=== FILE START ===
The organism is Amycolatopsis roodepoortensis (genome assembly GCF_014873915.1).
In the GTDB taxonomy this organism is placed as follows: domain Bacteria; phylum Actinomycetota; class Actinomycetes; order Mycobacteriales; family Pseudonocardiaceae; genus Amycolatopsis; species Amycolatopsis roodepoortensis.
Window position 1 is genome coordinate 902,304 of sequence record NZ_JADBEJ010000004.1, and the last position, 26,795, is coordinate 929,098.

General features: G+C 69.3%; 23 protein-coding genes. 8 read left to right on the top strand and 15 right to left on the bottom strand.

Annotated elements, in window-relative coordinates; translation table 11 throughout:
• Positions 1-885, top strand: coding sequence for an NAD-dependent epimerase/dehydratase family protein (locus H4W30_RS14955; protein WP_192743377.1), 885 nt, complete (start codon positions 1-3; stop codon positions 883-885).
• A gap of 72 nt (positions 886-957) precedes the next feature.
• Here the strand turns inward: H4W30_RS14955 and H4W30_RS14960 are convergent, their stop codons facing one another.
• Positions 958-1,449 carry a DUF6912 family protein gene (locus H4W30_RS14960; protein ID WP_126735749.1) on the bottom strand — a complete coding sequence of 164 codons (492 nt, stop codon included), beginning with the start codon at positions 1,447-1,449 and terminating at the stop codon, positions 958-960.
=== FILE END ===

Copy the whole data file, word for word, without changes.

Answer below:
The organism is Amycolatopsis roodepoortensis (genome assembly GCF_014873915.1).
In the GTDB taxonomy this organism is placed as follows: domain Bacteria; phylum Actinomycetota; class Actinomycetes; order Mycobacteriales; family Pseudonocardiaceae; genus Amycolatopsis; species Amycolatopsis roodepoortensis.
Window position 1 is genome coordinate 902,304 of sequence record NZ_JADBEJ010000004.1, and the last position, 26,795, is coordinate 929,098.

General features: G+C 69.3%; 23 protein-coding genes. 8 read left to right on the top strand and 15 right to left on the bottom strand.

Annotated elements, in window-relative coordinates; translation table 11 throughout:
• Positions 1-885, top strand: coding sequence for an NAD-dependent epimerase/dehydratase family protein (locus H4W30_RS14955; protein WP_192743377.1), 885 nt, complete (start codon positions 1-3; stop codon positions 883-885).
• A gap of 72 nt (positions 886-957) precedes the next feature.
• Here the strand turns inward: H4W30_RS14955 and H4W30_RS14960 are convergent, their stop codons facing one another.
• Positions 958-1,449 carry a DUF6912 family protein gene (locus H4W30_RS14960; protein ID WP_126735749.1) on the bottom strand — a complete coding sequence of 164 codons (492 nt, stop codon included), beginning with the start codon at positions 1,447-1,449 and terminating at the stop codon, positions 958-960.